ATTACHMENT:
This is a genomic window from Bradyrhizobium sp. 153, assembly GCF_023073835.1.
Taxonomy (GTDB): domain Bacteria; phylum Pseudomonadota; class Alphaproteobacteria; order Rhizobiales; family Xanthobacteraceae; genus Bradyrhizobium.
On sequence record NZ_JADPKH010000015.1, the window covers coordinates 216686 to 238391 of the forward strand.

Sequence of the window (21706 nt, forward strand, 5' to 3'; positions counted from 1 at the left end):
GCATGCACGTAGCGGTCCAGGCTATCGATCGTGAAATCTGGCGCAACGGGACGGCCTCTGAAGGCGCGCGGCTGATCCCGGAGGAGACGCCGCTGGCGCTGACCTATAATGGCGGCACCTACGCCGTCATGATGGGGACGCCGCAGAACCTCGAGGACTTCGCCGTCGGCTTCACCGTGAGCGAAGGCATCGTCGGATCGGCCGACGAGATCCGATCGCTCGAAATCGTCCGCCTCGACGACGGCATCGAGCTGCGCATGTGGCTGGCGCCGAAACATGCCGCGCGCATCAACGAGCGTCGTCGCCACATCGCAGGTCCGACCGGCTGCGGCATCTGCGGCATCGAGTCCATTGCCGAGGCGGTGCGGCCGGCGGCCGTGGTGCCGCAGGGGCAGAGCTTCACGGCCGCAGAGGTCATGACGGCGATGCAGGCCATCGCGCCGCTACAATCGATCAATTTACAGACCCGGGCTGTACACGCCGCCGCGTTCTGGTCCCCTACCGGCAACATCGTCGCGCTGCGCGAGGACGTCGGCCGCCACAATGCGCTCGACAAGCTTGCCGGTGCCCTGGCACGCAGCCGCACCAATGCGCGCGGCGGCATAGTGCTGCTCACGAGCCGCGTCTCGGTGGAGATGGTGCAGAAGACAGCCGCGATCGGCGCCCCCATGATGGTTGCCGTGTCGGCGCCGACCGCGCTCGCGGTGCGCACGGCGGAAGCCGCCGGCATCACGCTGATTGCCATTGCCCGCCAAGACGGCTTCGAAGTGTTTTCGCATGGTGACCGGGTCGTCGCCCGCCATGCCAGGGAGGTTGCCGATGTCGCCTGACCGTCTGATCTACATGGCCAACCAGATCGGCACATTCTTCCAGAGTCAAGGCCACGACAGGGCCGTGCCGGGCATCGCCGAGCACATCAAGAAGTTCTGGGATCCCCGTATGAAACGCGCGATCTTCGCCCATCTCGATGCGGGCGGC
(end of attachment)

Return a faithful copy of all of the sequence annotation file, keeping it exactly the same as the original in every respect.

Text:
This is a genomic window from Bradyrhizobium sp. 153, assembly GCF_023073835.1.
Taxonomy (GTDB): domain Bacteria; phylum Pseudomonadota; class Alphaproteobacteria; order Rhizobiales; family Xanthobacteraceae; genus Bradyrhizobium.
On sequence record NZ_JADPKH010000015.1, the window covers coordinates 216686 to 238391 of the forward strand.

Sequence of the window (21706 nt, forward strand, 5' to 3'; positions counted from 1 at the left end):
GCATGCACGTAGCGGTCCAGGCTATCGATCGTGAAATCTGGCGCAACGGGACGGCCTCTGAAGGCGCGCGGCTGATCCCGGAGGAGACGCCGCTGGCGCTGACCTATAATGGCGGCACCTACGCCGTCATGATGGGGACGCCGCAGAACCTCGAGGACTTCGCCGTCGGCTTCACCGTGAGCGAAGGCATCGTCGGATCGGCCGACGAGATCCGATCGCTCGAAATCGTCCGCCTCGACGACGGCATCGAGCTGCGCATGTGGCTGGCGCCGAAACATGCCGCGCGCATCAACGAGCGTCGTCGCCACATCGCAGGTCCGACCGGCTGCGGCATCTGCGGCATCGAGTCCATTGCCGAGGCGGTGCGGCCGGCGGCCGTGGTGCCGCAGGGGCAGAGCTTCACGGCCGCAGAGGTCATGACGGCGATGCAGGCCATCGCGCCGCTACAATCGATCAATTTACAGACCCGGGCTGTACACGCCGCCGCGTTCTGGTCCCCTACCGGCAACATCGTCGCGCTGCGCGAGGACGTCGGCCGCCACAATGCGCTCGACAAGCTTGCCGGTGCCCTGGCACGCAGCCGCACCAATGCGCGCGGCGGCATAGTGCTGCTCACGAGCCGCGTCTCGGTGGAGATGGTGCAGAAGACAGCCGCGATCGGCGCCCCCATGATGGTTGCCGTGTCGGCGCCGACCGCGCTCGCGGTGCGCACGGCGGAAGCCGCCGGCATCACGCTGATTGCCATTGCCCGCCAAGACGGCTTCGAAGTGTTTTCGCATGGTGACCGGGTCGTCGCCCGCCATGCCAGGGAGGTTGCCGATGTCGCCTGACCGTCTGATCTACATGGCCAACCAGATCGGCACATTCTTCCAGAGTCAAGGCCACGACAGGGCCGTGCCGGGCATCGCCGAGCACATCAAGAAGTTCTGGGATCCCCGTATGAAACGCGCGATCTTCGCCCATCTCGATGCGGGCGGC